The New York Times published a mind-blowing story Tuesday about Russia’s Internet Research Agency, a propaganda tool of the Kremlin that would spread disinformation and pro-Putin messages all over the web. While the story is shocking enough on its own, the really interesting piece comes from how one source describes their attacks on TheBlaze.
Reporter Adrien Chen spoke to a former member of the troll factory, Ludmila Savchuk. Here’s a snippet of The New York Times story exposing Russia’s troll factory.
Every day at the Internet Research Agency was essentially the same, Savchuk told me. The first thing employees did upon arriving at their desks was to switch on an Internet proxy service, which hid their I.P. addresses from the places they posted; those digital addresses can sometimes be used to reveal the real identity of the poster. Savchuk would be given a list of the opinions she was responsible for promulgating that day. Workers received a constant stream of “technical tasks” — point-by-point exegeses of the themes they were to address, all pegged to the latest news. Ukraine was always a major topic, because of the civil war there between Russian-backed separatists and the Ukrainian Army; Savchuk and her co-workers would post comments that disparaged the Ukrainian president, Petro Poroshenko, and highlighted Ukrainian Army atrocities. Russian domestic affairs were also a major topic.
In addition to spreading propaganda about the Ukrainian crisis, Savchuk also left positive messages about Putin and the Russian economy on stories about the collapse of the Russian ruble.
The Agency created content for almost every social media network, as well as comments on popular news websites…including TheBlaze.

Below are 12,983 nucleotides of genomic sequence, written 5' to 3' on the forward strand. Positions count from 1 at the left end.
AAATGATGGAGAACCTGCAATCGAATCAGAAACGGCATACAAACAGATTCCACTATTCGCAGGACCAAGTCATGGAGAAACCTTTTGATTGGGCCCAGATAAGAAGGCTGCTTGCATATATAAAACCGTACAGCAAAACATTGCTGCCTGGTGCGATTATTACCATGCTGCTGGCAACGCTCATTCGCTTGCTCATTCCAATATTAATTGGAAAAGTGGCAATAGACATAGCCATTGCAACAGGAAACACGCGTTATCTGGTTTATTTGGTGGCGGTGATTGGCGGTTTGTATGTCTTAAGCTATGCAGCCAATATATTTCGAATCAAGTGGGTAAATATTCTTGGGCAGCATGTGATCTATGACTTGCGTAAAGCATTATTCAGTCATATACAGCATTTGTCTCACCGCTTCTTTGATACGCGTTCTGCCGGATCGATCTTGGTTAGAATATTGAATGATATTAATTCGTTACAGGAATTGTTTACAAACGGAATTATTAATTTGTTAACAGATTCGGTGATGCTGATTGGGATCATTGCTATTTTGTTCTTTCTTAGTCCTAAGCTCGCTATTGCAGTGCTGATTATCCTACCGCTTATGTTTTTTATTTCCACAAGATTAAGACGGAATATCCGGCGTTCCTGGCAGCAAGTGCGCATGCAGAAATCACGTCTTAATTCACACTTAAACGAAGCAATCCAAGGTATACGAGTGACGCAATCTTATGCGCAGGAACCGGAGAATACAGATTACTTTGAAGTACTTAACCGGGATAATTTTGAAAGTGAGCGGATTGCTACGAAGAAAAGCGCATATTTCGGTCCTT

The only person I spoke with who worked in the English department was a woman named Katarina Aistova. A former hotel receptionist, she told me she joined the Internet Research Agency when it was in a previous, smaller office. I found her through the Anonymous International leak, which included emails she had sent to her bosses, reporting on the pro-Putin comments she left on sites like The Blaze and Politico. One of her assignments had been to write an essay from the point of view of an average American woman.
After reading the story on radio, Glenn felt like America should look at this like a “shark bump”, a warning and a test to see how far the people can be pushed.
“We’ve always done disinformation. They’re very good at disinformation. And disinformation makes you not trust the news. Not trust the legitimate sources. So you don’t know what to believe anymore,” Glenn said.
“And I think there’s a couple of things that are happening. One, just by discrediting Twitter, Facebook, the Internet, where you just don’t know who it is, that’s the way most of us are getting our news now, is on the internet,” he explained. “It just undermines credibility. It undermines faith in one another in what you can and cannot trust.”
“This is a shark bump. This is early now. When you give us another year of this kind of atmosphere, you ratchet it up…you can escalate this country so fast. Then you have the outside. You have the Russians doing something like this. No one will believe it. It will be too late. You’ll burn a city down. You won’t stop it,” Glenn said.
While the disinformation strategy for a digital age was incredibly fascinating, Glenn said this type of campaign has been done before.
“There’s no difference between what he’s doing to us and what Cass Sunstein recommended that our own government do to us. This is what Cass Sunstein said we should do. The government should set up a disinformation and go to sites like the TheBlaze.com. He didn’t use that. But go to sites and pretend to be one of them and just start throwing firebombs,” Glenn said.